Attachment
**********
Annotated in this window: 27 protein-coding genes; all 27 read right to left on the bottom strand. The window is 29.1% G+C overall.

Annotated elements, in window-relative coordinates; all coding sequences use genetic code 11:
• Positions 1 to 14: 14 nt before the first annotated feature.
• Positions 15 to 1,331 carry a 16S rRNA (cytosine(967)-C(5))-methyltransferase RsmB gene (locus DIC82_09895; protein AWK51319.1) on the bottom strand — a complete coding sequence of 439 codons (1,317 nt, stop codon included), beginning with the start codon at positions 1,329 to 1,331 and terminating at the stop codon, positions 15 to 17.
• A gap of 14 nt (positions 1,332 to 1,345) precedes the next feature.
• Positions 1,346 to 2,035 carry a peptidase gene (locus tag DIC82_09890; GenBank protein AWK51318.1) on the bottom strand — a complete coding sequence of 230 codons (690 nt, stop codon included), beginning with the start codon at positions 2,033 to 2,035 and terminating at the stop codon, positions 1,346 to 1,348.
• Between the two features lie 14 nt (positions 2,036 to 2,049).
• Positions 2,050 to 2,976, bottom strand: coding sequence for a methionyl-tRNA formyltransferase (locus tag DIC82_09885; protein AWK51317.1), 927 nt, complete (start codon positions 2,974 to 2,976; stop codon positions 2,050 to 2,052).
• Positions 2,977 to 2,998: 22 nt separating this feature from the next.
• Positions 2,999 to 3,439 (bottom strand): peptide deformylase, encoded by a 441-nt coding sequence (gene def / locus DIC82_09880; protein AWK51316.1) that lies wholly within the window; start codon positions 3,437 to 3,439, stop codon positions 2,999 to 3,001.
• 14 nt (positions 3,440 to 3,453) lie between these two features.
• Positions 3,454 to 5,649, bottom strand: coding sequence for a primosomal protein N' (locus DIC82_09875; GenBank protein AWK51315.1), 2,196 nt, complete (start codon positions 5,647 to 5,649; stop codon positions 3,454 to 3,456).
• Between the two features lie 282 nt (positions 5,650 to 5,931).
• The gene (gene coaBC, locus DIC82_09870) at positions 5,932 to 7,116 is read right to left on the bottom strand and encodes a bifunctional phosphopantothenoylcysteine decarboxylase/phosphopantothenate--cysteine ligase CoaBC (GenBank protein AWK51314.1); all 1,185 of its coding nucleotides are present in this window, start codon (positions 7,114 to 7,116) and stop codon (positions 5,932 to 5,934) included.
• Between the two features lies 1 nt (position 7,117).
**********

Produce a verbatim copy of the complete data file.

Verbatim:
Annotated in this window: 27 protein-coding genes; all 27 read right to left on the bottom strand. The window is 29.1% G+C overall.

Annotated elements, in window-relative coordinates; all coding sequences use genetic code 11:
• Positions 1 to 14: 14 nt before the first annotated feature.
• Positions 15 to 1,331 carry a 16S rRNA (cytosine(967)-C(5))-methyltransferase RsmB gene (locus DIC82_09895; protein AWK51319.1) on the bottom strand — a complete coding sequence of 439 codons (1,317 nt, stop codon included), beginning with the start codon at positions 1,329 to 1,331 and terminating at the stop codon, positions 15 to 17.
• A gap of 14 nt (positions 1,332 to 1,345) precedes the next feature.
• Positions 1,346 to 2,035 carry a peptidase gene (locus tag DIC82_09890; GenBank protein AWK51318.1) on the bottom strand — a complete coding sequence of 230 codons (690 nt, stop codon included), beginning with the start codon at positions 2,033 to 2,035 and terminating at the stop codon, positions 1,346 to 1,348.
• Between the two features lie 14 nt (positions 2,036 to 2,049).
• Positions 2,050 to 2,976, bottom strand: coding sequence for a methionyl-tRNA formyltransferase (locus tag DIC82_09885; protein AWK51317.1), 927 nt, complete (start codon positions 2,974 to 2,976; stop codon positions 2,050 to 2,052).
• Positions 2,977 to 2,998: 22 nt separating this feature from the next.
• Positions 2,999 to 3,439 (bottom strand): peptide deformylase, encoded by a 441-nt coding sequence (gene def / locus DIC82_09880; protein AWK51316.1) that lies wholly within the window; start codon positions 3,437 to 3,439, stop codon positions 2,999 to 3,001.
• 14 nt (positions 3,440 to 3,453) lie between these two features.
• Positions 3,454 to 5,649, bottom strand: coding sequence for a primosomal protein N' (locus DIC82_09875; GenBank protein AWK51315.1), 2,196 nt, complete (start codon positions 5,647 to 5,649; stop codon positions 3,454 to 3,456).
• Between the two features lie 282 nt (positions 5,650 to 5,931).
• The gene (gene coaBC, locus DIC82_09870) at positions 5,932 to 7,116 is read right to left on the bottom strand and encodes a bifunctional phosphopantothenoylcysteine decarboxylase/phosphopantothenate--cysteine ligase CoaBC (GenBank protein AWK51314.1); all 1,185 of its coding nucleotides are present in this window, start codon (positions 7,114 to 7,116) and stop codon (positions 5,932 to 5,934) included.
• Between the two features lies 1 nt (position 7,117).